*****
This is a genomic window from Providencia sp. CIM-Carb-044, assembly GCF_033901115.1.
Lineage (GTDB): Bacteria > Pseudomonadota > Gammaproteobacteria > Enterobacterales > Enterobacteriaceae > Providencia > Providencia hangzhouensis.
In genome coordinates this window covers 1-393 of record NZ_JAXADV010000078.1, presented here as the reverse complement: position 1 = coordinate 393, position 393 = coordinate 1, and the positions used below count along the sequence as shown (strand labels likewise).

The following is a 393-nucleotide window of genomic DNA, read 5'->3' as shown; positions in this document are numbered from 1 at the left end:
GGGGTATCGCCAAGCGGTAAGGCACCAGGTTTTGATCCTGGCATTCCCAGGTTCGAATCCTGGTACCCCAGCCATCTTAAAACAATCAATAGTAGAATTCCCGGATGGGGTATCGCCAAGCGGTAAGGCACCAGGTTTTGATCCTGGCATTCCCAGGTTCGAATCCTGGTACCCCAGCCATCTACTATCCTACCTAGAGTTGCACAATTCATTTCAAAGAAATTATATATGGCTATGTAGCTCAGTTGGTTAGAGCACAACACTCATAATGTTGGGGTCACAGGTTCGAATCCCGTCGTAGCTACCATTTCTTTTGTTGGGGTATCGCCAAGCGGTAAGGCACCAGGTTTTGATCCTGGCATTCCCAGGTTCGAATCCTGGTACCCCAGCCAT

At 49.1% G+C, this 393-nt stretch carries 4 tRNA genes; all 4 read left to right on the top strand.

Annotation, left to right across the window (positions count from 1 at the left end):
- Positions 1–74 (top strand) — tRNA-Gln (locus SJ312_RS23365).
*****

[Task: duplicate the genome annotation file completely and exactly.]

This is a genomic window from Providencia sp. CIM-Carb-044, assembly GCF_033901115.1.
Lineage (GTDB): Bacteria > Pseudomonadota > Gammaproteobacteria > Enterobacterales > Enterobacteriaceae > Providencia > Providencia hangzhouensis.
In genome coordinates this window covers 1-393 of record NZ_JAXADV010000078.1, presented here as the reverse complement: position 1 = coordinate 393, position 393 = coordinate 1, and the positions used below count along the sequence as shown (strand labels likewise).

The following is a 393-nucleotide window of genomic DNA, read 5'->3' as shown; positions in this document are numbered from 1 at the left end:
GGGGTATCGCCAAGCGGTAAGGCACCAGGTTTTGATCCTGGCATTCCCAGGTTCGAATCCTGGTACCCCAGCCATCTTAAAACAATCAATAGTAGAATTCCCGGATGGGGTATCGCCAAGCGGTAAGGCACCAGGTTTTGATCCTGGCATTCCCAGGTTCGAATCCTGGTACCCCAGCCATCTACTATCCTACCTAGAGTTGCACAATTCATTTCAAAGAAATTATATATGGCTATGTAGCTCAGTTGGTTAGAGCACAACACTCATAATGTTGGGGTCACAGGTTCGAATCCCGTCGTAGCTACCATTTCTTTTGTTGGGGTATCGCCAAGCGGTAAGGCACCAGGTTTTGATCCTGGCATTCCCAGGTTCGAATCCTGGTACCCCAGCCAT

At 49.1% G+C, this 393-nt stretch carries 4 tRNA genes; all 4 read left to right on the top strand.

Annotation, left to right across the window (positions count from 1 at the left end):
- Positions 1–74 (top strand) — tRNA-Gln (locus SJ312_RS23365).